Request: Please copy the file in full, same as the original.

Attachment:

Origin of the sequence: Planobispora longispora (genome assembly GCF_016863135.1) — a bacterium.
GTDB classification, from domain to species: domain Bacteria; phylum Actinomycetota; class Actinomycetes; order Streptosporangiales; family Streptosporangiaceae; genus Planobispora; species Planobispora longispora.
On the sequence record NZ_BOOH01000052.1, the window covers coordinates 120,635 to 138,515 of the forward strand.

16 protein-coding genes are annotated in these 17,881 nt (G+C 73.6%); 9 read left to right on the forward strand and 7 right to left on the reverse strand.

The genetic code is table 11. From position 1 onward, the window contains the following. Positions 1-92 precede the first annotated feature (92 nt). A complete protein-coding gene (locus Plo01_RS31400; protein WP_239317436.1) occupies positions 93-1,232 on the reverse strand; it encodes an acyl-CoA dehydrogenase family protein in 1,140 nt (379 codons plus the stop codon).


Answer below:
Origin of the sequence: Planobispora longispora (genome assembly GCF_016863135.1) — a bacterium.
GTDB classification, from domain to species: domain Bacteria; phylum Actinomycetota; class Actinomycetes; order Streptosporangiales; family Streptosporangiaceae; genus Planobispora; species Planobispora longispora.
On the sequence record NZ_BOOH01000052.1, the window covers coordinates 120,635 to 138,515 of the forward strand.

16 protein-coding genes are annotated in these 17,881 nt (G+C 73.6%); 9 read left to right on the forward strand and 7 right to left on the reverse strand.

The genetic code is table 11. From position 1 onward, the window contains the following. Positions 1-92 precede the first annotated feature (92 nt). A complete protein-coding gene (locus Plo01_RS31400; protein WP_239317436.1) occupies positions 93-1,232 on the reverse strand; it encodes an acyl-CoA dehydrogenase family protein in 1,140 nt (379 codons plus the stop codon).